Two distinguishing characteristics that can help differentiate between the two bugs is to look for two clear, white bands on the antennae of the bug. “That is very clear on the BMSB but not so obvious on the rough stink bug,” Rijal said. Also, the shoulder of the rough stink bug has a spine-like rough structure, while the BMSB has more of a smooth shoulder, he said.
Those unsure whether they have found a BMSB or a rough stink bug can take a picture of the bug and send it to their IPM advisor. “It is not difficult [to distinguish the difference] once you know how to identify the difference,” Rijal said.
Rijal added that finding stink bugs and leaffooted bugs in an orchard through visual observation is not easy. “When you look in a tree and do the visual sampling, it is very difficult to find them,” he said.
“We as researchers, we monitor every week in places where they are likely to be found, so we are trained to find them,” he said. “But that is not the case for the general public and growers. It is easy to miss them.”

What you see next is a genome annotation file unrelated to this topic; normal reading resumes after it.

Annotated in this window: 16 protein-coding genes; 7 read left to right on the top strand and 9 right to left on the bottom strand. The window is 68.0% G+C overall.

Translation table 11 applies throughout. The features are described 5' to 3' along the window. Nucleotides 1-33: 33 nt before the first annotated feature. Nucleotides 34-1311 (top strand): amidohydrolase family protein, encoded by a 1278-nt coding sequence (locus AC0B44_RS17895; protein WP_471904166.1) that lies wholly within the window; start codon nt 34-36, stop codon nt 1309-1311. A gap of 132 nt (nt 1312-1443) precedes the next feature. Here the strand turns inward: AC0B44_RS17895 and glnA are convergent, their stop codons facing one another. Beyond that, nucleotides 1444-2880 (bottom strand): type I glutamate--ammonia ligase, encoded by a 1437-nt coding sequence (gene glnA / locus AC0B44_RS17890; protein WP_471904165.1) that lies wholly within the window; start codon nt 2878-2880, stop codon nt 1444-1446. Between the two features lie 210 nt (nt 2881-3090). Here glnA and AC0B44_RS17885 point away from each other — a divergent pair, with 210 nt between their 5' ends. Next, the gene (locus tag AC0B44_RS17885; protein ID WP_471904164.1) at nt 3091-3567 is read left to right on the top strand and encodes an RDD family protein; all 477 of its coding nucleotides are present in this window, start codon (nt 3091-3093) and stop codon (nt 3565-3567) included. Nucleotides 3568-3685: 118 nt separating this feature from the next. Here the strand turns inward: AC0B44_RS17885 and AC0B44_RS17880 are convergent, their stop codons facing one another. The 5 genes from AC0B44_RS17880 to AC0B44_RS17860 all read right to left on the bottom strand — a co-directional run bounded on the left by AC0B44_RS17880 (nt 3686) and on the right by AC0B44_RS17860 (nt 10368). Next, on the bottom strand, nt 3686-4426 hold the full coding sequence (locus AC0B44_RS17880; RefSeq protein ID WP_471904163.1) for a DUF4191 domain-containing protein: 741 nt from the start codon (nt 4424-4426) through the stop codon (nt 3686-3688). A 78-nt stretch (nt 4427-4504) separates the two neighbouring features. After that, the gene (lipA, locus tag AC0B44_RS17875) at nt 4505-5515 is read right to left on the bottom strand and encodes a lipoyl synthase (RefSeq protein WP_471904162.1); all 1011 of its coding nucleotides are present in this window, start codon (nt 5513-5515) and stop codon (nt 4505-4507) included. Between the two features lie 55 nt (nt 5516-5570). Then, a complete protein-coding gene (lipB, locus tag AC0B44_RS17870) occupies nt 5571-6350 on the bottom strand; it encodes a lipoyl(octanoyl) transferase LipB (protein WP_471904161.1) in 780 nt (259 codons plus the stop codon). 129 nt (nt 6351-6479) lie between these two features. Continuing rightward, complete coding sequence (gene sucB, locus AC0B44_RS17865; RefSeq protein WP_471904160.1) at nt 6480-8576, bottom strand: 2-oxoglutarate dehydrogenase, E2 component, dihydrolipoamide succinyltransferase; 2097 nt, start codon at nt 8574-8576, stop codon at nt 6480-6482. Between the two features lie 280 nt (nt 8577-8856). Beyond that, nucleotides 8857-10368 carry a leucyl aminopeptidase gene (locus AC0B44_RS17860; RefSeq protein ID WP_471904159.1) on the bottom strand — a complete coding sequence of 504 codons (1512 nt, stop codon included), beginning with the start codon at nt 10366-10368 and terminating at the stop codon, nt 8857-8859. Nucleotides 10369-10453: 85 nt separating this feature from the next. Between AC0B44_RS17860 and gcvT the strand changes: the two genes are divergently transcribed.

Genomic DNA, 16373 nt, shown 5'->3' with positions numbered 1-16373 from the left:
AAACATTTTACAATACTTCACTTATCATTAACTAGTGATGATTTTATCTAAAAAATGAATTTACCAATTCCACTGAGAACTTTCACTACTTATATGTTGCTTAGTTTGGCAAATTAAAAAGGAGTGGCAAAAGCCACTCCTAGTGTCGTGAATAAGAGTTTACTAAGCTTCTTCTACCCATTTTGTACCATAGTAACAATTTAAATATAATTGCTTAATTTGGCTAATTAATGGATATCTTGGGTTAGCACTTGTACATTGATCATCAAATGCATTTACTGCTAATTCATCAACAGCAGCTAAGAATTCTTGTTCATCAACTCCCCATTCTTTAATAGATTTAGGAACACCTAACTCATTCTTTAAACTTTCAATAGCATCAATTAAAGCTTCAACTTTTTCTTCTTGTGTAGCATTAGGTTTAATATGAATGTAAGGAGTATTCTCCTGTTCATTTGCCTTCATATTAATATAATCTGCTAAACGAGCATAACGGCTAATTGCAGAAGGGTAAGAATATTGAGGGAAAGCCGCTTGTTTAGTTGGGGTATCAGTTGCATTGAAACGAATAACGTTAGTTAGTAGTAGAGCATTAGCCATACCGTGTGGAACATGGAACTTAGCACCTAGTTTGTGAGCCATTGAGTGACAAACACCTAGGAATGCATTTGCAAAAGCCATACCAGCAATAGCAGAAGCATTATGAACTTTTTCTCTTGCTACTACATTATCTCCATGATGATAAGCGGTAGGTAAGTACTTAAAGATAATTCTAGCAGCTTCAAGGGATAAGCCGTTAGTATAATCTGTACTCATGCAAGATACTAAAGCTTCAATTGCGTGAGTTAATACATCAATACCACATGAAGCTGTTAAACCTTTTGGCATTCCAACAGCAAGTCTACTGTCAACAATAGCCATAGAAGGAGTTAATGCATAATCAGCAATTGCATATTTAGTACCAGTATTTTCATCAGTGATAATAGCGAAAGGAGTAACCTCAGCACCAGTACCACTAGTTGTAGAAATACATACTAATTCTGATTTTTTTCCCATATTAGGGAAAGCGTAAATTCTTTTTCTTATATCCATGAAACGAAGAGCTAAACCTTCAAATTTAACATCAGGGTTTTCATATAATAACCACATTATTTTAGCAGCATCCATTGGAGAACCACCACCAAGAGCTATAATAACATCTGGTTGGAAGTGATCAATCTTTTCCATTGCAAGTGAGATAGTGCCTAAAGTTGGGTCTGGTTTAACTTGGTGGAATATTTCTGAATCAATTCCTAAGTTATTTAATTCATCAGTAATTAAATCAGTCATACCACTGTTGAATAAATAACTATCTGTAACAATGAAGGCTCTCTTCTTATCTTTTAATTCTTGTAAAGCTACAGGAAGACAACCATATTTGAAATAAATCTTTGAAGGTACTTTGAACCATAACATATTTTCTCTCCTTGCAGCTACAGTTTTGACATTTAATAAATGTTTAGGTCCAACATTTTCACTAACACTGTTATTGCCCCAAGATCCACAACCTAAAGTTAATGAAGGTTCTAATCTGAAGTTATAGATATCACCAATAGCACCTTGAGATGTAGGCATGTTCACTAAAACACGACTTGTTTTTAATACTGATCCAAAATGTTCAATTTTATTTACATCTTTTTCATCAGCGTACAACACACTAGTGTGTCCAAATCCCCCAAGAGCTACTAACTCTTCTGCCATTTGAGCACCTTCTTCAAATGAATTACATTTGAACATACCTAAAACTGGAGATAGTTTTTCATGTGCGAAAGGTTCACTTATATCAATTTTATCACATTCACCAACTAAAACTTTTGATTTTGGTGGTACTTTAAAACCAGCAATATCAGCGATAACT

Still, he said, visual scouting in combination with trapping is important for early detection.
‘It is Spreading’
To date, researchers have yet to see large-scale BMSB activity in crops south of Fresno. “I think it is slow establishing down south because it is hot and dry. But in the Northern San Joaquin Valley and the Sacramento Valley, we have established populations in the urban and residential areas, and also in almonds in the Northern San Joaquin Valley,” Rijal said. “It is spreading.”
Despite the lack of a treatment threshold for BMSB and the lack of an attractant for the leaffooted bug, scouting and trapping beginning early in the season will be key to minimizing damage from both pests in the future, Rijal said.
“We don’t have any tangible lure that we can use for the leaffooted bug yet,” he said. “But for both the BMSB and the leaffooted bug, the main thing we can do is not only trapping, but also thorough scouting of the orchard, especially in the spring, and especially in areas where there has historically been damage.
“Visual monitoring and putting traps out early in the spring are both important options,” Rijal said, “because early detection is important.”